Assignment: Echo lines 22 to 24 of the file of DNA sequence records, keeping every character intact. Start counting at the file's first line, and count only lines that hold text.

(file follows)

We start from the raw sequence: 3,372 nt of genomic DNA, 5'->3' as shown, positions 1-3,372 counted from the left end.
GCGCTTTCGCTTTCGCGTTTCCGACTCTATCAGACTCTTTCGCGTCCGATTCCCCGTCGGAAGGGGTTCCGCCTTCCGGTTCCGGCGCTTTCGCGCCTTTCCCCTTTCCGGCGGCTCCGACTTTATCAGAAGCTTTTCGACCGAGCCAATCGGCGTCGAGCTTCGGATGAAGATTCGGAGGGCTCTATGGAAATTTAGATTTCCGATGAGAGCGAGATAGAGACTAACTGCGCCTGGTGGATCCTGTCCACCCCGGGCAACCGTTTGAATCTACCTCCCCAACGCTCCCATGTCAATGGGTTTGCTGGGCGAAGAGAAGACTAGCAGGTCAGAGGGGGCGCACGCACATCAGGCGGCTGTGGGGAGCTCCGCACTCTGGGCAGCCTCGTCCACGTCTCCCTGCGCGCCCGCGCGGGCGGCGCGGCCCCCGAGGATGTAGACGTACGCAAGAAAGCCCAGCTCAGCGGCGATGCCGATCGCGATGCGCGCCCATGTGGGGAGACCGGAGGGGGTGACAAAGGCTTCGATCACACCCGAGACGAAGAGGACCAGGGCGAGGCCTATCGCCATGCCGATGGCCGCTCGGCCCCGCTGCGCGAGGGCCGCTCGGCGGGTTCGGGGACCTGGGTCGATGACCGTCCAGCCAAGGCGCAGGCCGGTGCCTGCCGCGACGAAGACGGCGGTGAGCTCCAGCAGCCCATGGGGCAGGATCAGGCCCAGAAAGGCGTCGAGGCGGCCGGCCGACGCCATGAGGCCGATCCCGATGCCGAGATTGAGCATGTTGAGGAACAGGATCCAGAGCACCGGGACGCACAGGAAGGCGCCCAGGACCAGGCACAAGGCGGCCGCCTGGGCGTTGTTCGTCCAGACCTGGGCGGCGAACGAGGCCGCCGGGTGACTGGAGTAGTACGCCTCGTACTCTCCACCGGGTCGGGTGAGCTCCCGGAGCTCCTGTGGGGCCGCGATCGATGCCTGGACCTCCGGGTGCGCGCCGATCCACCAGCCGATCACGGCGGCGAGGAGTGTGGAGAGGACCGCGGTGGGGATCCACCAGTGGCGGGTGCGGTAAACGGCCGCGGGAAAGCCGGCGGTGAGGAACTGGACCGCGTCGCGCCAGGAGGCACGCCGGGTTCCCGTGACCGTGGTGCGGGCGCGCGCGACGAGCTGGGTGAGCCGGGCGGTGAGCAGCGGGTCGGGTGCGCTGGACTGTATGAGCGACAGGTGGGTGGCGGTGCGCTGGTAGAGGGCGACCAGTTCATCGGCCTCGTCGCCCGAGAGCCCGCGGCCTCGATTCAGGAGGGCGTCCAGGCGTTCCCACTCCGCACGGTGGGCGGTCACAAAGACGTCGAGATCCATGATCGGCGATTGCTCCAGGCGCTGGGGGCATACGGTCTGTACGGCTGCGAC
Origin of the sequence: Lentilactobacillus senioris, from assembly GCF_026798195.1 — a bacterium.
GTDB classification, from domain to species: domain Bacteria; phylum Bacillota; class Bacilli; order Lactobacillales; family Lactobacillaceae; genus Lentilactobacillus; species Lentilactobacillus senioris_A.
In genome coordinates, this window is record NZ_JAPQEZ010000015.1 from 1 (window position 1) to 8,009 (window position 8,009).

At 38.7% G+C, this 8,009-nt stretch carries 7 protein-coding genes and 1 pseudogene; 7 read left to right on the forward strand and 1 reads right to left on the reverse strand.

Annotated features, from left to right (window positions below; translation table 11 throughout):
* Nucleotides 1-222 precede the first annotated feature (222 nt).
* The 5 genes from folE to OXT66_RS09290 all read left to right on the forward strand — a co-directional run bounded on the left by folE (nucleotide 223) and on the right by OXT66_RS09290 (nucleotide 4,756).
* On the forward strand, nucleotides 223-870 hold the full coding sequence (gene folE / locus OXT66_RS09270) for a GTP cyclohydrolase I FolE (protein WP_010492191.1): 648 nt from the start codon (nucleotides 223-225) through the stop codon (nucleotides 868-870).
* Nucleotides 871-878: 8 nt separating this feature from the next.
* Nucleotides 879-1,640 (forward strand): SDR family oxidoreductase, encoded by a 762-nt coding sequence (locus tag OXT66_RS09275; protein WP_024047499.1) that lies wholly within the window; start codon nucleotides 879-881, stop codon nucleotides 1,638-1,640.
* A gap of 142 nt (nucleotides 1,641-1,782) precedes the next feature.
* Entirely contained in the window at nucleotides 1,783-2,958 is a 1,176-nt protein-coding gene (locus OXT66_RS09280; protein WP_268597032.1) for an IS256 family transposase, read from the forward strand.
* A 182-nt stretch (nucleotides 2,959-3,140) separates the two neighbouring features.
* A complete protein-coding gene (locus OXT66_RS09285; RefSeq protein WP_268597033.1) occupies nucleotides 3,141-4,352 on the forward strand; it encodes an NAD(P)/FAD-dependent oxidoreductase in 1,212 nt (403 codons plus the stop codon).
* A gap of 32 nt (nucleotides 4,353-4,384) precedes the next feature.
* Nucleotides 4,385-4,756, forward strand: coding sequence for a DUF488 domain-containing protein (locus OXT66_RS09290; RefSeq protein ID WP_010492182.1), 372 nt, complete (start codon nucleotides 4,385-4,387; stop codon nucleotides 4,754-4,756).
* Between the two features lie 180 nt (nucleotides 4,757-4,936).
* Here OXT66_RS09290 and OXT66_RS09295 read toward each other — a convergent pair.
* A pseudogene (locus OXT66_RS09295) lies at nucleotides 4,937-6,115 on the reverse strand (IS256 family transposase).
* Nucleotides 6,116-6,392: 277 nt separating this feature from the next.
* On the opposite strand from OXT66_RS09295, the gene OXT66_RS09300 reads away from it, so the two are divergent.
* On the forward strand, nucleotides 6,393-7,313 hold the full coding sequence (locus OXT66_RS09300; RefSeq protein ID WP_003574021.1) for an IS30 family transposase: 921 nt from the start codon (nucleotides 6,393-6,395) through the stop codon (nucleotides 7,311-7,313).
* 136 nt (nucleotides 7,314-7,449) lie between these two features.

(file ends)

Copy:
* Nucleotides 6,116-6,392: 277 nt separating this feature from the next.
* On the opposite strand from OXT66_RS09295, the gene OXT66_RS09300 reads away from it, so the two are divergent.
* On the forward strand, nucleotides 6,393-7,313 hold the full coding sequence (locus OXT66_RS09300; RefSeq protein ID WP_003574021.1) for an IS30 family transposase: 921 nt from the start codon (nucleotides 6,393-6,395) through the stop codon (nucleotides 7,311-7,313).